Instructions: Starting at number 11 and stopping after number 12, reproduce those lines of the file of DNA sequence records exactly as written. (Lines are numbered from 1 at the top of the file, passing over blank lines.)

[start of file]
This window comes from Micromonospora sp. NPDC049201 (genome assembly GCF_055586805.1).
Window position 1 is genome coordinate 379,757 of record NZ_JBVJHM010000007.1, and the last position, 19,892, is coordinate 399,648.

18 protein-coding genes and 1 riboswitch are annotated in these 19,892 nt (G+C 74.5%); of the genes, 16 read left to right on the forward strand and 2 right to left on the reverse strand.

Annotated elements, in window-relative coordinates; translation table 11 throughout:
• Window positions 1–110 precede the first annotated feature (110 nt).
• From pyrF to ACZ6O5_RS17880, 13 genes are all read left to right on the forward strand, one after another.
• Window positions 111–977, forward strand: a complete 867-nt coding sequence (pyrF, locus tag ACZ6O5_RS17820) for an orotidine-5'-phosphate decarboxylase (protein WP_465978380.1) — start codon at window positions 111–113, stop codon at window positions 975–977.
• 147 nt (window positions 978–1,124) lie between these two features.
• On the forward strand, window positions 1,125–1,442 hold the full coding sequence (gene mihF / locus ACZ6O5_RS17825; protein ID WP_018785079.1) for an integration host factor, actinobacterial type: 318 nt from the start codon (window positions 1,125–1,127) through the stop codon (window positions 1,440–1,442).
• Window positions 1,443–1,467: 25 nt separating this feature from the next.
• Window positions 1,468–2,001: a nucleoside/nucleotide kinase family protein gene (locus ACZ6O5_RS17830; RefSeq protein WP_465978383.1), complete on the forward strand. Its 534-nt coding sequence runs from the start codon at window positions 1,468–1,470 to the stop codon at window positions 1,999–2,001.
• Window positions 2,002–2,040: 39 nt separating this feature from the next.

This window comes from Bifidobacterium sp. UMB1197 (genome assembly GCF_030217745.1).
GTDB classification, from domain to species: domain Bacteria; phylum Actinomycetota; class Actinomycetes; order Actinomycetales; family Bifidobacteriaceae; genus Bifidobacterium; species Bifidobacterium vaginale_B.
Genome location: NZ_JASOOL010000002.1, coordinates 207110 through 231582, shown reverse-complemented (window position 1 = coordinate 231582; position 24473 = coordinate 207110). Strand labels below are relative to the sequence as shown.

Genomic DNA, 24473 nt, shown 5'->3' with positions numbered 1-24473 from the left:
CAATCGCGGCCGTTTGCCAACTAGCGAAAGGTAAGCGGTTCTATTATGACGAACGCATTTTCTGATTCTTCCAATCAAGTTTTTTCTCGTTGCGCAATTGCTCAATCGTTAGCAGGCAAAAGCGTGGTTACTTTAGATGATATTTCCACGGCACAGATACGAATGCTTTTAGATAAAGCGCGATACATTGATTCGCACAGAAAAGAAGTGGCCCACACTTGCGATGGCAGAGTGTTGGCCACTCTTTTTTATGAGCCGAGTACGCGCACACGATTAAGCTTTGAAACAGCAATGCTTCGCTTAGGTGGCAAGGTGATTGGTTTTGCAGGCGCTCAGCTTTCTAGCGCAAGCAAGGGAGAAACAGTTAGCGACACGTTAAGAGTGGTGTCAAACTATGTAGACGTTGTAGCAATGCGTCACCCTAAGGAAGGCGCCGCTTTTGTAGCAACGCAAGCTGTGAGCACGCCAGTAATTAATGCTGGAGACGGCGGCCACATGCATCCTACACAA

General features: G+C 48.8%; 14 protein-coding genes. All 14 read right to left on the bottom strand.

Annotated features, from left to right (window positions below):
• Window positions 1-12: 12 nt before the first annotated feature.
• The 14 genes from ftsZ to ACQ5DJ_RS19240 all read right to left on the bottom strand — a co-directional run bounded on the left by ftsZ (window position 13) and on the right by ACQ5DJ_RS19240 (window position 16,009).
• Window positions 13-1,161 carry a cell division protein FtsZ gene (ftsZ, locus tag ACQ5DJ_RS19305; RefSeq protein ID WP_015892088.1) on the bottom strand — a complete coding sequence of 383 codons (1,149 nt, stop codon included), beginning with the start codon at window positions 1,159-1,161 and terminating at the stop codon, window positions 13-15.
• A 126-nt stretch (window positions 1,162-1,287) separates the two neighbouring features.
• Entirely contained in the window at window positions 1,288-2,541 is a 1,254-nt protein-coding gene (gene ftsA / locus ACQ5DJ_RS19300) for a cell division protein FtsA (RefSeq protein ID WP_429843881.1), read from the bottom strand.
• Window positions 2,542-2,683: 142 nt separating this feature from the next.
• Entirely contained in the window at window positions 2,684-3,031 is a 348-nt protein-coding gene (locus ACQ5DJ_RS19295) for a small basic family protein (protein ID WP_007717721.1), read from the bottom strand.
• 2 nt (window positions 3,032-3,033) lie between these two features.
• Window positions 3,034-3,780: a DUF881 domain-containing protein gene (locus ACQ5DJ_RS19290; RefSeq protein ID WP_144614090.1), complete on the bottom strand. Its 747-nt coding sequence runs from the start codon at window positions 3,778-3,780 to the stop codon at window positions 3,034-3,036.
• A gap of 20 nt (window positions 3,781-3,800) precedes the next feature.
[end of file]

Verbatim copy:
• Window positions 1,468–2,001: a nucleoside/nucleotide kinase family protein gene (locus ACZ6O5_RS17830; RefSeq protein WP_465978383.1), complete on the forward strand. Its 534-nt coding sequence runs from the start codon at window positions 1,468–1,470 to the stop codon at window positions 1,999–2,001.
• Window positions 2,002–2,040: 39 nt separating this feature from the next.